Panavision’s party is packed to the rafters. A vodka luge is dedicated to 50 years of LEE Filters, with all manner of colourful vodka-based drinks to quaff. Over delicious mushroom/venison pasta parcels, and an apple pie, I find myself discussing camera technology with Michael Cioni, SVP of innovation at Panavision & Light Iron. He says dozens of Millennium DXL large format cameras have been made, and that he’s travelling the world not just to support and advise users, but also to listen and learn about what’s needed in the next generation of Panavision cameras. Out in the garden, lots of laughs with Katie Swain, Kate Kotcheff, Angus Hudson. As I’m about to get my coat, Judit Romwalter from Sparks makes introductions to the two Hungarian DPs in competition – Máté Herbai who lit On Body And Soul, and Tibor Máthé who lensed The Butcher, The Whore And The One-Eyed Man. Good luck, I say!
Thursday 16th November:
Owsianka again, but this time with Marc Horner and Tom Fletcher from Fujinon. Kim Snyder is leaving for LA. I must find John Bailey ASC, the recently-appointed president of the Academy, who’s arriving from LA today. Vittorio asks me to visit his seminar later. Richard Andry wants to know what effect Brexit will have on the UK film industry. It’s my take that unless HM Government changes any laws, that the overall picture for the UK film industry looks peachy, although issues lie ahead for anyone exporting/importing goods in Europe, and there could be problems for the large, international, peripatetic workforce employed by the VFX houses. But we'll have to see. I notice Richard is wearing the wrong T-shirt for our tastes – over to Robert & Robert! Nigel Walters says the attendance at this year’s Camerimage festival has swollen by 1,500, up to over 5,500.
Vittorio’s session is rammed to the rafters, so I opt for some headspace before my Panasonic event, and head to the canteen. Today’s fare is a pork-burger with rice and a concoction of chickpeas, carrots and green beans. It’s delicious. The well-attended Panasonic event with William Wages is lively and invigorating, thanks to his indefatigable energy and loquaciousness. He has found ways of working with the Varicam, plus Fujinon zoom lenses, that deliver fast set-ups and good-looking pictures, and he’s more than happy to reveal details about his work and answer the pithiest of questions.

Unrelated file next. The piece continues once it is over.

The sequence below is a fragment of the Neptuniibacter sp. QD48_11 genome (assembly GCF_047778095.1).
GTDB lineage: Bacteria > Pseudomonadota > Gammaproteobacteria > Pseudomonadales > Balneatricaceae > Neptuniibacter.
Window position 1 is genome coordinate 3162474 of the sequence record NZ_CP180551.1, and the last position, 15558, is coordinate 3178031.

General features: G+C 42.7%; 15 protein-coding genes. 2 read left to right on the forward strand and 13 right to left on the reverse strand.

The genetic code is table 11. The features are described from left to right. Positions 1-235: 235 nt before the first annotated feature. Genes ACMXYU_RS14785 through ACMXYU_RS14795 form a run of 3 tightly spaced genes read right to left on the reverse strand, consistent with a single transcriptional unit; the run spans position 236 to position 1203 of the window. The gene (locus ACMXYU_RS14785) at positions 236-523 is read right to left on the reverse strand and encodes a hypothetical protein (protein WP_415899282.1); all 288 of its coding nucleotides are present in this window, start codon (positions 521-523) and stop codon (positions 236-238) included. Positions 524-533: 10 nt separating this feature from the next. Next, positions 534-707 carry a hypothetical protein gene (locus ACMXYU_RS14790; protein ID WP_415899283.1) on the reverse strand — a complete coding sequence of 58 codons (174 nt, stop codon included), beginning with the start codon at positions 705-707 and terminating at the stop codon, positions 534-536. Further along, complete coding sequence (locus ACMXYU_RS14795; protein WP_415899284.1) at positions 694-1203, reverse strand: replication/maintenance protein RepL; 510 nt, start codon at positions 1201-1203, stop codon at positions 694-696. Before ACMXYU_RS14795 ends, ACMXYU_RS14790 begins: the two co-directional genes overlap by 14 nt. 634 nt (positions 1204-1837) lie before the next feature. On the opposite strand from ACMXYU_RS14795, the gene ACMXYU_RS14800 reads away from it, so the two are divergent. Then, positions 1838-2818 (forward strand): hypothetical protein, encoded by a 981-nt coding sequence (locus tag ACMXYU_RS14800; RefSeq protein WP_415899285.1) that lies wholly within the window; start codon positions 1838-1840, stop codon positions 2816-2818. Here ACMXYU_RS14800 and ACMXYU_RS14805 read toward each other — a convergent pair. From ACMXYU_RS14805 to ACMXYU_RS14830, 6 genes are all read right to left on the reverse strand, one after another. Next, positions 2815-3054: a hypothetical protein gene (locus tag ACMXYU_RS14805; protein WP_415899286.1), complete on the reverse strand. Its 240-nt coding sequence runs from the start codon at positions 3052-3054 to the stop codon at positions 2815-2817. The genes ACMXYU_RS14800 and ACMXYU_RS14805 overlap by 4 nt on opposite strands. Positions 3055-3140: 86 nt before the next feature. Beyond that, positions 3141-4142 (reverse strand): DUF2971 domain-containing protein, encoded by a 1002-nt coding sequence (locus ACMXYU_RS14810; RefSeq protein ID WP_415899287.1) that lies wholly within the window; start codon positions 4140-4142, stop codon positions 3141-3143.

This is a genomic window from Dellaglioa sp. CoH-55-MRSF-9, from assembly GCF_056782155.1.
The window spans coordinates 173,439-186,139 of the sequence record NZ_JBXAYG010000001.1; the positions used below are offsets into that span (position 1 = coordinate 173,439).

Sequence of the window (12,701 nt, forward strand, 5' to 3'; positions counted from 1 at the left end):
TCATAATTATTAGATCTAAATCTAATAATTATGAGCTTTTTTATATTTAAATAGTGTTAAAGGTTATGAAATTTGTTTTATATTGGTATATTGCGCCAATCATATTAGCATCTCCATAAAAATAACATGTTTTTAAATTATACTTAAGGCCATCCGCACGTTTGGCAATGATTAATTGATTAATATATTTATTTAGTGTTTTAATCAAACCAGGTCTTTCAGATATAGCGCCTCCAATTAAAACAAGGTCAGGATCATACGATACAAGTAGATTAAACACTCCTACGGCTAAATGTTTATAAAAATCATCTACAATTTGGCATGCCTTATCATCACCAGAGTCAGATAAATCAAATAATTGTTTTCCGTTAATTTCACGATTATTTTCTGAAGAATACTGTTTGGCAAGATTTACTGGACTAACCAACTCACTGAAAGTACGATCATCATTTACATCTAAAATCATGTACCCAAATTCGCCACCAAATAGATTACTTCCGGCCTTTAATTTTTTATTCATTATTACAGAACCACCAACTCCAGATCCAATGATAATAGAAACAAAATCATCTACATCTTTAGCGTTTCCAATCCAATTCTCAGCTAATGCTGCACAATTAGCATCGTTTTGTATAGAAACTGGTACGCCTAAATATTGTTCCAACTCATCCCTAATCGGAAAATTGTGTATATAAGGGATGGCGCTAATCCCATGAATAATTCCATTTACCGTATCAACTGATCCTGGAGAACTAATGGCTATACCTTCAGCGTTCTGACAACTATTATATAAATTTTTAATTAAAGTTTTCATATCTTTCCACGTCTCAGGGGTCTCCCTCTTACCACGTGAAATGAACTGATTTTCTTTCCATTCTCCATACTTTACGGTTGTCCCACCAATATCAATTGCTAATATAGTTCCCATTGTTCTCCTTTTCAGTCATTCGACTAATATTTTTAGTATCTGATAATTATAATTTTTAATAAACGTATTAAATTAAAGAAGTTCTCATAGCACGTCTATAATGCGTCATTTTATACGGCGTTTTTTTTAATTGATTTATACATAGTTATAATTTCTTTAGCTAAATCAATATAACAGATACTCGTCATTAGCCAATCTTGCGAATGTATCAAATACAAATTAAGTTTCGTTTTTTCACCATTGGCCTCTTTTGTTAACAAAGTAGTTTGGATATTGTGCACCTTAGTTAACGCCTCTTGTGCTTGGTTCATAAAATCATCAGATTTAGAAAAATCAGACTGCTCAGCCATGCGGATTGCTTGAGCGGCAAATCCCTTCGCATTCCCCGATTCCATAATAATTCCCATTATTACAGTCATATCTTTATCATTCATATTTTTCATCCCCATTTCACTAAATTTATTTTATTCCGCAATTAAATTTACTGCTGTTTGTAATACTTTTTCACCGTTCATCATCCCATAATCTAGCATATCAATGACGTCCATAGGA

I’m about to leave for the Opera Nova, but my eye is caught by the presence of a towering figure chatting to a woman with a baby. Blimey, it’s John Bailey and Elen Lotman ESC, who has wee Arthur swaddled warmly at her front. John is screening Mishima: A Life In Four Chapters, a film he shot in 1985 for Paul Schrader, executive produced by Francis Ford Coppola and George Lucas. It’s an imaginative portrait of the Japanese writer/would-be revolutionary Yukio Mishima, involving different colour palettes, locations and exquisite set-builds, which Jamie Harcourt and I discuss on the way to the Holiday Inn for Panasonic’s party. More apple pies are consumed. Amongst the gathering, I meet Charlotte Bruus Christensen DFF and VR wizard Jannicke Mikkelsen FNF, who are both separately up on-stage tomorrow.
Friday 17th November:
7.00am breakfast, before we jet back to Blighty. Although we’re missing a host of events about diversity and inclusivity today, John Bailey is up and around, and reveals these topics are top of his agenda at the Academy. As we wait at Bydgoszcz airport for our flight, how appropriate it is that we meet Ula Pontikos BSC, author of the images for Film Stars Don’t Die In Liverpool, and ask if we can report on her work.
So has Camerimage 2017 been a classic? Well, there aren’t too many other places you can go to enjoy the fellowship and camaraderie of cinematographers from right around the world. Thank you to Marek, Kazik, Marek, Darek and Barbara for your help and support. Camerimage is wonderful. Until next year!